I have never seen Master so calm, so alive, so happy. She smiled. She grinned. Eventually she killed while laughing, panting, moaning. She went out of her way killing things, backtracking through the throng of fleeing slaves. Not until the wizard, Kadghar, yelled “Get back here, you!”, she came to her senses and made a ‘tactical withdrawal’. I dare say, without Master and me by her side many draenei would have died that day. But we saved them – we saved them all!

Ah yes, we saved them … and you know what? On that forsaken morn’ by the iron docks of Tanaan on an alien yet familiar world, we were vengeance. We were retribution. We were justice. We were Death.

The Exodar Sisters were death. They scared me more than even dread Arthas could ever scare. These … peaceful beings, these happy believers. But then they were remorseless. This was the moment of retribution! Of vengance! They sped through the battlefield and they were covered in orc blood! I had never seen draenei like that … never.


“REMEMBER KARABOR!!!” Vasannah shrieked. It was beyond a battle cry. It was as close to a banshee any living can ever get. I know now what Karabor is – what it means. But then I didn’t, and the rage in her eyes… the glee, as a fat orc exploded like a bomb from a single word of death. Such power!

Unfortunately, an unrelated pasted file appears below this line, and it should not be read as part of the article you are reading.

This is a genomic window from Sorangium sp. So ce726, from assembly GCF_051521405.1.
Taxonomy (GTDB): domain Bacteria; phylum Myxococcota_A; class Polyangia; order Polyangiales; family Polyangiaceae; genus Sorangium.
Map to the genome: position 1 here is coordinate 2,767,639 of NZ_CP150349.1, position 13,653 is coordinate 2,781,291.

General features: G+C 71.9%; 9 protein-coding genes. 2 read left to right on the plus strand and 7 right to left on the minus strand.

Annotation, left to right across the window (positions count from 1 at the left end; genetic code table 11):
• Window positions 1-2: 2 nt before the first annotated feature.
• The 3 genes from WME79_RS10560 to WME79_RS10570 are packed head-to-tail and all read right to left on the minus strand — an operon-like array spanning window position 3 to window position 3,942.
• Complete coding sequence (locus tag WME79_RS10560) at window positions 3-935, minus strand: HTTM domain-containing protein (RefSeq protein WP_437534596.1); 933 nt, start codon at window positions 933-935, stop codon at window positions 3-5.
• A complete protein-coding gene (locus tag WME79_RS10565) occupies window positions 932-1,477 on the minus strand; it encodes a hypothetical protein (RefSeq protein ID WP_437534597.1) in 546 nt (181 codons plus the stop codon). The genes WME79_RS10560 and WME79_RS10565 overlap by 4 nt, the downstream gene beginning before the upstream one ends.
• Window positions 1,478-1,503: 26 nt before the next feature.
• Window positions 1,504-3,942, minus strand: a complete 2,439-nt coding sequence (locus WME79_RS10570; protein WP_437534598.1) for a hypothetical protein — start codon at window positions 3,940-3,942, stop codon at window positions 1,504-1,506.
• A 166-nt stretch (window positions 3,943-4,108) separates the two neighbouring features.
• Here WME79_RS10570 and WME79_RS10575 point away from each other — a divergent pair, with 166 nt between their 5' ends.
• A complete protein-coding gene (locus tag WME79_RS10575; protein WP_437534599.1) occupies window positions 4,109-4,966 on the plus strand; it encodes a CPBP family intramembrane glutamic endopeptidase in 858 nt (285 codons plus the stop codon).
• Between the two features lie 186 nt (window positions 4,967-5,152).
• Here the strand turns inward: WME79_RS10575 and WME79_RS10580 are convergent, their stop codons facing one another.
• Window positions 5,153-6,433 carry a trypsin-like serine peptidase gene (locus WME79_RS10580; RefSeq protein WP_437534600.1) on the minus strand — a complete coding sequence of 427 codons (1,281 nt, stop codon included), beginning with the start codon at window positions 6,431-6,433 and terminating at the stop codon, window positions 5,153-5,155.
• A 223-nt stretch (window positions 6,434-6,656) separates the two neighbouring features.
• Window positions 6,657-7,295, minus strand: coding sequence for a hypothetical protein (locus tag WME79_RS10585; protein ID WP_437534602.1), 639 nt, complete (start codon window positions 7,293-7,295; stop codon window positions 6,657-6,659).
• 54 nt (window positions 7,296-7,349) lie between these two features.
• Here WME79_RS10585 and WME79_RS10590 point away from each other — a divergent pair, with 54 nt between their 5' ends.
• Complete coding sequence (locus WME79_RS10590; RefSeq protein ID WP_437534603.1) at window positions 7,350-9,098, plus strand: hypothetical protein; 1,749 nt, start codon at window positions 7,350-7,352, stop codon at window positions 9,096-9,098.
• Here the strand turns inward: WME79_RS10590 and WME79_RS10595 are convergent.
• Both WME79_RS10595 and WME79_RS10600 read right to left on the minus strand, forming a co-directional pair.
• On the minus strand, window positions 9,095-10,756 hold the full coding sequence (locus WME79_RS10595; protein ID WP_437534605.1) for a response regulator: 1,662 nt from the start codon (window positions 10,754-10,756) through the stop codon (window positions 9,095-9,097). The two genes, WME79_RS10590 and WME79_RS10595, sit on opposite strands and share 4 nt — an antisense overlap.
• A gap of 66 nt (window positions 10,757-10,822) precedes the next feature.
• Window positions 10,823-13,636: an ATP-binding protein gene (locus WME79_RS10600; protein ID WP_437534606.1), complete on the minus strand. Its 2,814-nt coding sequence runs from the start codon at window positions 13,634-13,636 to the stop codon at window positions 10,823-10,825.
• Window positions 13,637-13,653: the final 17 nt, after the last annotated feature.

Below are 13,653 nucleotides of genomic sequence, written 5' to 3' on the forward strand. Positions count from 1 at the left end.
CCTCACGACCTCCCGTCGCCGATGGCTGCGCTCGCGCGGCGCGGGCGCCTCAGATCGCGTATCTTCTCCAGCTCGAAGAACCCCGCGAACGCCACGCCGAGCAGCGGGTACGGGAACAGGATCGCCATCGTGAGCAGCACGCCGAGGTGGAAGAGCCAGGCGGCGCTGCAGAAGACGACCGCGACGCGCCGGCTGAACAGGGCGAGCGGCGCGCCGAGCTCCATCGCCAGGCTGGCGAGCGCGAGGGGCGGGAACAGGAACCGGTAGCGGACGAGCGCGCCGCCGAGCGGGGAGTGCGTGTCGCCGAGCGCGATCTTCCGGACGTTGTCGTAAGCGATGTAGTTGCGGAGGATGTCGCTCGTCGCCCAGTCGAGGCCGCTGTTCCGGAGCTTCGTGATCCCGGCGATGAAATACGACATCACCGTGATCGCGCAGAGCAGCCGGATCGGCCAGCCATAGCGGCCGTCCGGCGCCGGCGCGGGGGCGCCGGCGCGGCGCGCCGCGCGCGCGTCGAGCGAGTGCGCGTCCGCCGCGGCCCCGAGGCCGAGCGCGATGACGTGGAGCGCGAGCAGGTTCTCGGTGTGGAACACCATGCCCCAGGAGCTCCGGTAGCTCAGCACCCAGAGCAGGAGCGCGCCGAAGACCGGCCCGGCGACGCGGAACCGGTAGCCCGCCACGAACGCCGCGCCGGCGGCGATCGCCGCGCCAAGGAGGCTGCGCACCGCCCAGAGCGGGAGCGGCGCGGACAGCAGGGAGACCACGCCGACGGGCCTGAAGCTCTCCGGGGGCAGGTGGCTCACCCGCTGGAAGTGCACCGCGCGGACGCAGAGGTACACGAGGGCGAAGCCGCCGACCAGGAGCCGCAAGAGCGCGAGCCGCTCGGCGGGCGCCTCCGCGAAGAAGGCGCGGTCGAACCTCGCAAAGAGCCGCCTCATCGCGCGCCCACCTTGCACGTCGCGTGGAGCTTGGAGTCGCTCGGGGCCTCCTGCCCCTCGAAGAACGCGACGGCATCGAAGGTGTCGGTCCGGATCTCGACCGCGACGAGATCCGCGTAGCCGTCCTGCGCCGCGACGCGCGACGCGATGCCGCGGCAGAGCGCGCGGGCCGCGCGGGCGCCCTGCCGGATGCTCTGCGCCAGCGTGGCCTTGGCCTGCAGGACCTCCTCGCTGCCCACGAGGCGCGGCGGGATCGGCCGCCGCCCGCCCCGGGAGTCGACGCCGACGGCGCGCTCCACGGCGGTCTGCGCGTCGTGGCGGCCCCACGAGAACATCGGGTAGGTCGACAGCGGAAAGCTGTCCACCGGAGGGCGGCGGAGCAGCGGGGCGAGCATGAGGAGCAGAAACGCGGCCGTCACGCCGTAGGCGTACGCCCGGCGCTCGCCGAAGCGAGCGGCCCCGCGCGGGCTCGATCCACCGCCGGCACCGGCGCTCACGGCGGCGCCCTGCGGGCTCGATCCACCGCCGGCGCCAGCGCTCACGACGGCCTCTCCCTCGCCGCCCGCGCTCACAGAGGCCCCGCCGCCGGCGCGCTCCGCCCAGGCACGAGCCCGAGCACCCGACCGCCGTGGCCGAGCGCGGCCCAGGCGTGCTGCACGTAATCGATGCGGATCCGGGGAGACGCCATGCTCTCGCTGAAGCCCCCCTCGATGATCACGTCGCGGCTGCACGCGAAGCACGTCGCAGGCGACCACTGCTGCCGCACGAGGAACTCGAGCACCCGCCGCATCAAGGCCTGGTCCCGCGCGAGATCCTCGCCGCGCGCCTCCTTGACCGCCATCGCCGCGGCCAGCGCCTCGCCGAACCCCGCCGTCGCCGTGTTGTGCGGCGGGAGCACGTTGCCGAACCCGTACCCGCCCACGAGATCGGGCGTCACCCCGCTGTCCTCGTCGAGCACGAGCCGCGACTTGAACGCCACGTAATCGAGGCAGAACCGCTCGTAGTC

Draenei. Are. Death! How glorious they are! How glorious WE are!

Yes … Much later a very nice girl, her name is Ariannah, told me I was just as much draenei as anyone. Of course, she had a bird on her head so maybe she was crazy.

This I remember:

As Master raced towards the hijacked Iron Horde warship someone grabbed her hand. A child we thought (but I knew better; but who listens to a geist, eh?). I imagine the touch was soft but firm from fear. Master glanced sideways, as I did because what Maste does I do. We saw not a child. We saw the terrified face of a young woman (she might have been scared of me but I think she was more scared of the orcs). Moments later we were aboard the hijacked ship and that’s when Master realised who the woman was.

As did I. But I didn’t tell. Geist know how to keep a secret. We take our secrets to the grave …

“Help me, friend,” the woman said. “Please don¨t let me die. Not here. Please?”
“You’re already dead,” Master said, yanked her younger self onboard and then let go of herself. “You just don’t know it yet.” She gave the woman a long, hard look. “You don’t know me, you never will. Go, sing praise. Forget about me. Trust me, you’ll be happier that way.”
“You … so cold?”
“I’m dead.” Master sighed. I could tell she really didn’t want to do it but there was no other way to shake this newfound friend off her back. “Geist! Over here! Stat!”

Ah … yess …. Yes! Of course I came. I came. Because I am free. Master has set me free (let me tell you that story). I laughed as I skittered across the deck going “Mmmaaah Aaah raaahaaa!“. I do believe I thought it prudent to be as scary as I could. I’m not to bad at being scary, you know.

I scared Master, such as she once were. Master, such as she once were, scurried off with a terrified look on her face, covering in fear close to Maraad. You know what?

Master was rather cute when she was full of life.